Tyus v. State

Decision Date19 April 1977
Docket Number6 Div. 431
PartiesEdward TYUS v. STATE.
CourtAlabama Court of Criminal Appeals

John W. Cooper, Cooper & Huey, Birmingham, for appellant.

William J. Baxley, Atty. Gen., and G. Daniel Evans, Asst. Atty. Gen., for the State.

BOWEN, Judge.

On April 9, 1976, the appellant was arrested and charged with operating an overweight truck in violation of Title 36, § 89, Code of Alabama 1940, as amended by Act No. 922, 1975 Legislative Session, passed September 18, 1975. The appellant entered a plea of not guilty and the case was tried and evidence heard in the County Court of Jefferson County on August 5, 1976. The appellant was found guilty and fined one hundred dollars.

Notice of appeal was given to the Circuit Court of Jefferson County. The case was submitted to the circuit court on November 8, 1976. No testimony was taken and the facts were stipulated by both parties. On viewing the case de novo, the circuit court found the appellant guilty on November 10, 1976. The appellant filed a "motion to alter or amend a judgment or in the alternative, for a new trial". On November 23, 1976, the opinion and findings of the court were amended.

Notice of appeal was given to the Alabama Supreme Court which properly directed the filing of the appeal in this court under Rule 3(c), Alabama Rules of Appellate Procedure.

Upon the initial review of the record by this court, there was some question as to the exact facts to which stipulation was had in the court below. Therefore under the provisions of Rule 10(f) ARAP, the Court of Criminal Appeals directed that a supplemental record be certified and transmitted to this court containing any written stipulation of facts which was had between the parties or, if no such written factual stipulation existed, for the trial court to make a determination of which facts were stipulated by the parties including, but not limited to, the fact of whether the defendant was operating a truck-tractor with a loaded dump trailer as opposed to a trailer-tractor rig at the time of his arrest in this cause.

In compliance with this request, the circuit court found that:

"The parties agreed to the facts as stated in the Judgment Entry of this Court's proceedings as reflected in the original November 8, 1976 Decree. That the parties have bound themselves to the vehicle description as a matter of fact and law as a thirty-four foot, five axle tractor-trailer and said vehicle description is the finding upon which the Appellant-defendant was found guilty and duly sentenced. That the record is complete as to the parties stipulations in this cause." (Emphasis ours)

The judgment entry of November 8, as referred to above, recites that:

"This case came on to be heard on stipulation and oral and written argument.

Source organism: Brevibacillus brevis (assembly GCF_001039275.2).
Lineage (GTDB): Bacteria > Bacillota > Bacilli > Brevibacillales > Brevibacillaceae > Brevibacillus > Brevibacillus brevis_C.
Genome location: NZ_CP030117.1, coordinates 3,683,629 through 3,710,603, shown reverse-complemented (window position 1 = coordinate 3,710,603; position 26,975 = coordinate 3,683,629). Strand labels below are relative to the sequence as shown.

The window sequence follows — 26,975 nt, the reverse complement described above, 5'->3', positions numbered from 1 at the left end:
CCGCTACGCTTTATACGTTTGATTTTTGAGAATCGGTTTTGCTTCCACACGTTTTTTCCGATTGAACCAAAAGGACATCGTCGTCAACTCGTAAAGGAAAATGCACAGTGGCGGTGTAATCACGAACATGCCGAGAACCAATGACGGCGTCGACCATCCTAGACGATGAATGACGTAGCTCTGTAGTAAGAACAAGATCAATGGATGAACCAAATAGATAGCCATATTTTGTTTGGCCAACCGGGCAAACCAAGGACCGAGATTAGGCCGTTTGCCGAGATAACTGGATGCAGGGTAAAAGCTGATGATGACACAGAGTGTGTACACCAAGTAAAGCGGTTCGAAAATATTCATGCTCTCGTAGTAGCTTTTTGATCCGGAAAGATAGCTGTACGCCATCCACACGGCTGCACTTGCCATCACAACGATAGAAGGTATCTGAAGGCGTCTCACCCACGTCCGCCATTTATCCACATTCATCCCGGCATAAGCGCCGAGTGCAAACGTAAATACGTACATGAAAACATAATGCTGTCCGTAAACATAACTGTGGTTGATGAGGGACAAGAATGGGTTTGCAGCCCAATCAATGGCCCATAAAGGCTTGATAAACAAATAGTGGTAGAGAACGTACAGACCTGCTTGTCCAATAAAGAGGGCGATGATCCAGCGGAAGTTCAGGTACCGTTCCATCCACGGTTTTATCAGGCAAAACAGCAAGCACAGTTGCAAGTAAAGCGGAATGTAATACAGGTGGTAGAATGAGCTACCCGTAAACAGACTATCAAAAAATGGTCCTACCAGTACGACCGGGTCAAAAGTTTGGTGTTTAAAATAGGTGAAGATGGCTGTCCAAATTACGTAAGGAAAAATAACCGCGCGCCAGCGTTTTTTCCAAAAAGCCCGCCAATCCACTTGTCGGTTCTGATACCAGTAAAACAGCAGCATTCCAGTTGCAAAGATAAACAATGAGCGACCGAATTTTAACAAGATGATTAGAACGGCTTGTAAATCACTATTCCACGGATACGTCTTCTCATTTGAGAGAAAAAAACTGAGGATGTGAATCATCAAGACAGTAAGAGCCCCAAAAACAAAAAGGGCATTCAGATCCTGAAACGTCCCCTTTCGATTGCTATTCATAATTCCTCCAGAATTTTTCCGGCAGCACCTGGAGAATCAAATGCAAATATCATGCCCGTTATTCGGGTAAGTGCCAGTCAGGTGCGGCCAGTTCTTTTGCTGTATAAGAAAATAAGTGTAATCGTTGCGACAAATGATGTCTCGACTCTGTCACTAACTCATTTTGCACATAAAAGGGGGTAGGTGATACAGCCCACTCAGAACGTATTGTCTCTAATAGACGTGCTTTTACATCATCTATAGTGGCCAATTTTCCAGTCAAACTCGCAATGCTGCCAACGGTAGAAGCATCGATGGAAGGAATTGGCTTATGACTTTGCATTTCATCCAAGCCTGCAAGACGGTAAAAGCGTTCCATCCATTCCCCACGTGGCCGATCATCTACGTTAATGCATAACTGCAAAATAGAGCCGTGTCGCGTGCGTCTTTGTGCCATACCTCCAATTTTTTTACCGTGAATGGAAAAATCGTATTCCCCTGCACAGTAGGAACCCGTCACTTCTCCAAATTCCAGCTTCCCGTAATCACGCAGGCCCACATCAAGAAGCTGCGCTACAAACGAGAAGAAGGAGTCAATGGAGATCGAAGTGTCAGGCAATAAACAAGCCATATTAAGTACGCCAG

The Defendant, Edward E. Tyus, is charged with having an overweight truck. His truck weighed 80,000 pounds.

The State contends that, according to the Alabama statute, the maximum weight of a 34 foot, five axle truck is 77,000 (70,000 lbs. plus an allowable 10% tolerance is 77,000 lbs.) and anything over that amount is a violation of the law. The Defendant argues that the maximum, allowable rate is 80,608 pounds."

Thus the stipulated facts as to the description of the truck, as determined by the trial court, are that Edward E. Tyus operated a thirty-four foot, five axle tractor-trailer truck weighing 80,000 pounds. In reaching this determination, the trial judge noted the fact that prior to the submission of the cause, the appellant's attorney "mentioned" the alleged fact that a "loaded dump trailer" was involved in a letter from that attorney to the court. Actually mention of this assertion was made in two letters by the appellant's attorney prior to the original judgment entry.

After the supplemental record was filed in the Court of Criminal Appeals, the attorney for the appellant filed a sworn affidavit with this court in which he asserts that the stipulation involved a five axle, thirty-four foot tractor with dump trailer having a gross weight of 80,000 pounds. He concludes with the statement that, "As God is my witness, this case was heard on a stipulation before Judge Nice that the vehicle involved was a dump trailer".

Rule 10(f), ARAP provides for the correction or modification of the record on appeal. This subdivision replaces the provisions of former Supreme Court Rule 18 governing certiorari to perfect a record on appeal.

It provides, in pertinent part, as follows:

"If any difference arises as to whether the record truly discloses what occurred in the trial court, the difference shall be submitted to and settled by that court and the record made to conform to the truth." (Emphasis ours)

Additionally, Rule 10(d), ARAP, if properly and timely invoked, would have allowed the appellant to prepare a statement of the evidence and submit it to the trial court for settlement and approval.